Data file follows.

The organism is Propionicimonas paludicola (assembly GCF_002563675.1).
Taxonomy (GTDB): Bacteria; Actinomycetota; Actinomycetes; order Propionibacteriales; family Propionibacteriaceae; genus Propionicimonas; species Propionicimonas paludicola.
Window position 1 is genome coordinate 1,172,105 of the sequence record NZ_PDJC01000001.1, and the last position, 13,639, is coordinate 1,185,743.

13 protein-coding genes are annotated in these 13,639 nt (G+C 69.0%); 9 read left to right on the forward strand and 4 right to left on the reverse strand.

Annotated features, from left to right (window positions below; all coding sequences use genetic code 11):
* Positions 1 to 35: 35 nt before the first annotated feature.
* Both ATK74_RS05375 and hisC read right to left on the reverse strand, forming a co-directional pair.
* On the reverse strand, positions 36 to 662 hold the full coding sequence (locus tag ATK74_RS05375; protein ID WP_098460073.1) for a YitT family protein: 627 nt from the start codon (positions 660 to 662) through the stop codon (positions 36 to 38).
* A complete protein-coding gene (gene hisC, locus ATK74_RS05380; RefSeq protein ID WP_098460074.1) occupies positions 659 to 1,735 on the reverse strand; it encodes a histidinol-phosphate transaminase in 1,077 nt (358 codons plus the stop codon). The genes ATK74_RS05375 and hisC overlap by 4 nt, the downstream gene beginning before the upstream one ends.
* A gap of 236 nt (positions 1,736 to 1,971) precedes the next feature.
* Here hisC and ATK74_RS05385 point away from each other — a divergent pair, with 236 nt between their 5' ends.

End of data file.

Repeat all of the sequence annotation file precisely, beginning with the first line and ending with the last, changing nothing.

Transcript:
The organism is Propionicimonas paludicola (assembly GCF_002563675.1).
Taxonomy (GTDB): Bacteria; Actinomycetota; Actinomycetes; order Propionibacteriales; family Propionibacteriaceae; genus Propionicimonas; species Propionicimonas paludicola.
Window position 1 is genome coordinate 1,172,105 of the sequence record NZ_PDJC01000001.1, and the last position, 13,639, is coordinate 1,185,743.

13 protein-coding genes are annotated in these 13,639 nt (G+C 69.0%); 9 read left to right on the forward strand and 4 right to left on the reverse strand.

Annotated features, from left to right (window positions below; all coding sequences use genetic code 11):
* Positions 1 to 35: 35 nt before the first annotated feature.
* Both ATK74_RS05375 and hisC read right to left on the reverse strand, forming a co-directional pair.
* On the reverse strand, positions 36 to 662 hold the full coding sequence (locus tag ATK74_RS05375; protein ID WP_098460073.1) for a YitT family protein: 627 nt from the start codon (positions 660 to 662) through the stop codon (positions 36 to 38).
* A complete protein-coding gene (gene hisC, locus ATK74_RS05380; RefSeq protein ID WP_098460074.1) occupies positions 659 to 1,735 on the reverse strand; it encodes a histidinol-phosphate transaminase in 1,077 nt (358 codons plus the stop codon). The genes ATK74_RS05375 and hisC overlap by 4 nt, the downstream gene beginning before the upstream one ends.
* A gap of 236 nt (positions 1,736 to 1,971) precedes the next feature.
* Here hisC and ATK74_RS05385 point away from each other — a divergent pair, with 236 nt between their 5' ends.